The hacker could then redeem points, change the password and do anything that the hacked user would be able to do.

This might indicate a lack of white hat hacking on Hilton’s part.

And now the complement part:

After being informed, Hilton immediately blocked password changes, effectively stopping, at least, the hijack part of this hack.  Hilton quickly fixed the flaw as well.

This hack, a cross site request forgery attack (see here), exposed some design flaws also.  For example, Hilton did not require you to enter your old password when you changed your password.   If they had, the attackers in this case would not have been able to hijack random accounts because they did not know any of the existing passwords.

Apparently, the 1,000 point reward was designed to speed up the migration from Hilton’s old 4 digit PIN login security to an 8 digit complex password.  The old 4 digit PIN security caused a large number of Hilton Honors accounts to be hijacked last year.  Users will be forced to select a password starting April 1st if they try logging on with their PIN.

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Target Agrees To $10 Million Fund For Breach Victims

UPDATE:  KARE11 in Minneapolis is reporting that if you include attorney’s fees and other costs, Target will be on the hook for around $25  million  (see article) and that payments could begin as early as April 30th.

NPR is reporting that Target has agreed to set up a $10 million fund for victims of last year’s credit card breach.  The agreement still has to be approved by the judge.  Individual victims could get up to $10,000.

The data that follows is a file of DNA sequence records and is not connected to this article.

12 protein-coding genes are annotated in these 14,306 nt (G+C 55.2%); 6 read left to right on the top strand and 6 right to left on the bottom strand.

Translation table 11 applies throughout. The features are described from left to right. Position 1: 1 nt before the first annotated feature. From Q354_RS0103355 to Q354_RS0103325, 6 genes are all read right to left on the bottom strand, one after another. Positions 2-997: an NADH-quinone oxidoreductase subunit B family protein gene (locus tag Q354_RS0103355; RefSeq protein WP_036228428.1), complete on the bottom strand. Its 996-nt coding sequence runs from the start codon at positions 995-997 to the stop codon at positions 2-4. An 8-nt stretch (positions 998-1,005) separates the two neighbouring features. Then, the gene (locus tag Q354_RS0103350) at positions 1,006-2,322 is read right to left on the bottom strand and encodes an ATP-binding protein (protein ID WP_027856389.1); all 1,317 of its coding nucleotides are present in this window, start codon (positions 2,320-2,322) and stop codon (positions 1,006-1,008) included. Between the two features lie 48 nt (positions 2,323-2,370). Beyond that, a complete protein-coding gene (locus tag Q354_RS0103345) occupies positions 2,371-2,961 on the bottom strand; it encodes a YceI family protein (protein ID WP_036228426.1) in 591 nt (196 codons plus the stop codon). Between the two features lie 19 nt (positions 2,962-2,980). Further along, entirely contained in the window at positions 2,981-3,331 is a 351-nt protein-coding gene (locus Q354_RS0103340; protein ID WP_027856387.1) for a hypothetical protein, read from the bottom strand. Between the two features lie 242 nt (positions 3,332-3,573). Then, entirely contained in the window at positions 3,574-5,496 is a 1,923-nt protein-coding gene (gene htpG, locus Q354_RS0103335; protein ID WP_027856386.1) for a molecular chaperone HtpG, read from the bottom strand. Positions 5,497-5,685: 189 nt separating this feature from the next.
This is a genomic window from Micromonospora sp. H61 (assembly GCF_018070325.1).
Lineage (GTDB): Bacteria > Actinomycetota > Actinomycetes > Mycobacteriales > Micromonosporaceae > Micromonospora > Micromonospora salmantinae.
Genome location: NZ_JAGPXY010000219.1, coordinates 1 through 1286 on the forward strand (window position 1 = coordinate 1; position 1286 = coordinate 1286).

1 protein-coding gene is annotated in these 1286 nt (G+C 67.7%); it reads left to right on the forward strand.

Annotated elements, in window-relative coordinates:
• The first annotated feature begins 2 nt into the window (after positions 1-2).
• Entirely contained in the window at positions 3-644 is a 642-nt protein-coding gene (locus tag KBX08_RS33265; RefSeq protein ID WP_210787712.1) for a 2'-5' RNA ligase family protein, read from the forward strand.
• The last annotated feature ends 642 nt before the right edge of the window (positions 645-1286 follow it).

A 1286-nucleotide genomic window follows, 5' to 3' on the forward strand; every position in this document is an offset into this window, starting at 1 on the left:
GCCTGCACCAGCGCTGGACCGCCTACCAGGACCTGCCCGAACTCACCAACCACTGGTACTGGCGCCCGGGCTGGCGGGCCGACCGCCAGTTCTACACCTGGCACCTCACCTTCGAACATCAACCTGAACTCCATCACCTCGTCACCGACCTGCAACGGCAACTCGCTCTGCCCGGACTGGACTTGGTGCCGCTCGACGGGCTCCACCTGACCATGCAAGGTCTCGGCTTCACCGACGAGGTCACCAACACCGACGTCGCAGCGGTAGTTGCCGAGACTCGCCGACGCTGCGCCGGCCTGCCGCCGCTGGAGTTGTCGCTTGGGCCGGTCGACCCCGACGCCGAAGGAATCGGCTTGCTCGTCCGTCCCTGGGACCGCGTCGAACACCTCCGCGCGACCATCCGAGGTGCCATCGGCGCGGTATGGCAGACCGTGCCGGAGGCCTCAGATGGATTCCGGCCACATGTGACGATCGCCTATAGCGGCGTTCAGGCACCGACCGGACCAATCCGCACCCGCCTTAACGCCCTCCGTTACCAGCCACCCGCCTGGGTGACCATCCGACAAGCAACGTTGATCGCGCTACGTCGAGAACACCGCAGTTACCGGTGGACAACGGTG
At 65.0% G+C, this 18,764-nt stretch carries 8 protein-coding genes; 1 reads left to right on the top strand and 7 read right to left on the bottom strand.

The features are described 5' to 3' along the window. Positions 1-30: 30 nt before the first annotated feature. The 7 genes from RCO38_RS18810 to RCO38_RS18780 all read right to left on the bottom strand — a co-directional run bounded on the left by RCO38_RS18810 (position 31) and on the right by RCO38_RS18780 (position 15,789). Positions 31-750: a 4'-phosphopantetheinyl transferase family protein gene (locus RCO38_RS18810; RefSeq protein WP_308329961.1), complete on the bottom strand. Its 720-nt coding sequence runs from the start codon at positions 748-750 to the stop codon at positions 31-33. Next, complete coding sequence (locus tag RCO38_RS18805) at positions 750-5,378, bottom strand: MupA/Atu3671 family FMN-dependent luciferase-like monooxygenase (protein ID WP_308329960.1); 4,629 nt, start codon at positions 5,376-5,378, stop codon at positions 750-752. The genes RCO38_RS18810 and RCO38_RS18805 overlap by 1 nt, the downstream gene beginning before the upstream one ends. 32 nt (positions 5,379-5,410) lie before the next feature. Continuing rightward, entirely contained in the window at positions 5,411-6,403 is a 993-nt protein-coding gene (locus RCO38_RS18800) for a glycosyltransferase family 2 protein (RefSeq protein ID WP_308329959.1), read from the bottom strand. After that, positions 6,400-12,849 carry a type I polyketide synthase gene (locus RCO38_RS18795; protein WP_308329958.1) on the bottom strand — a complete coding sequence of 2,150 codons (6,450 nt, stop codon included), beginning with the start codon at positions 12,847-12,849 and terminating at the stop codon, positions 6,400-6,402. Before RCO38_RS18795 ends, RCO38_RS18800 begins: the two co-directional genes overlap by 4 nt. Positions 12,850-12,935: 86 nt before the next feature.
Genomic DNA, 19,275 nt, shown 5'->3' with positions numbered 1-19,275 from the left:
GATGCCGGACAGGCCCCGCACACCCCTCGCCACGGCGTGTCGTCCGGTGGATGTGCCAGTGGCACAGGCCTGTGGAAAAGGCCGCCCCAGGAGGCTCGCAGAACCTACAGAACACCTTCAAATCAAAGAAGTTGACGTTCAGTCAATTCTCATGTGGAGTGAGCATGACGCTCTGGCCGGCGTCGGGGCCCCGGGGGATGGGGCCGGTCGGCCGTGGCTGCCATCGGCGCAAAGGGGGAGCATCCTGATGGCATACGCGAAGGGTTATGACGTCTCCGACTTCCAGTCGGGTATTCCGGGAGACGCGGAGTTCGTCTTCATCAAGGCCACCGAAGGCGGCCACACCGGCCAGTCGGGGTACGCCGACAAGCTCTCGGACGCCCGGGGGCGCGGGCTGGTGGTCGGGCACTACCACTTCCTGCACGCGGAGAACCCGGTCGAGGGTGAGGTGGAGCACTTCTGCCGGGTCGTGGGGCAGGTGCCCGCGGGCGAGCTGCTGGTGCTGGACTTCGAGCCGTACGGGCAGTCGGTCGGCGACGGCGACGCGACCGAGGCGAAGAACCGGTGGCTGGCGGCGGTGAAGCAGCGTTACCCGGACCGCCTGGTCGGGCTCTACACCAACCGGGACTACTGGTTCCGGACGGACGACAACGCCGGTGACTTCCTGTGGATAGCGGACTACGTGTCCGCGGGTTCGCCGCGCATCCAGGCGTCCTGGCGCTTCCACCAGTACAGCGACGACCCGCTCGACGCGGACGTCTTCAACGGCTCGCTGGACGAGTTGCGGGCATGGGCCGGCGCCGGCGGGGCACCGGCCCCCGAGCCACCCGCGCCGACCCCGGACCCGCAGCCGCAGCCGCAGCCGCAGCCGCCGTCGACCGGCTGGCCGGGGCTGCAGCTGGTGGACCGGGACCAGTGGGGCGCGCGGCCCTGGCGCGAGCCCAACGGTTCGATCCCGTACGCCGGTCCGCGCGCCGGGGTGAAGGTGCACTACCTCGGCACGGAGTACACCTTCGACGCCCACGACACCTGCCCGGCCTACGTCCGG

The agreement says that Target will appoint a chief information security officer (I am surprised they don’t have one), create a formal information security program and train employees.  None of this is earth shaking.

What is earth shaking is that victims will be able to be reimbursed for:

  • unauthorized and unreimbursed credit card charges
  • Time spent addressing charges
  • Fees spent to hire someone to fix their credit report
  • Higher interest rates on accounts
  • Credit related costs like buying a credit report
  • costs to replace IDs like SSNs or phone numbers

Victims will have to provide a reasonable documentation.

Target is still having hard times after the breach, recently announcing it will close all 133 Target Canada stores laying off 17,000 employees.  Earlier this month they laid off another 1,700 employees and cancelled 1,400 open positions.

The reason why this agreement is important is that it sets a precedent that breached businesses are responsible for protecting information and are responsible for victim’s costs for dealing with the after effects of a breach.

For the most part, up until now, businesses said that they would offer you credit protection and besides that, all the other costs were your responsibility.  After all, the credit card companies and banks eventually credited your account, returned overdraft charges and such.

This precedent may also mean that businesses could be liable for the effects of other, non-credit card, stolen information.

What is not clear is how or if this affects other suits pending, such as the ones the banks have initiated to recoup their costs of replacing credit cards.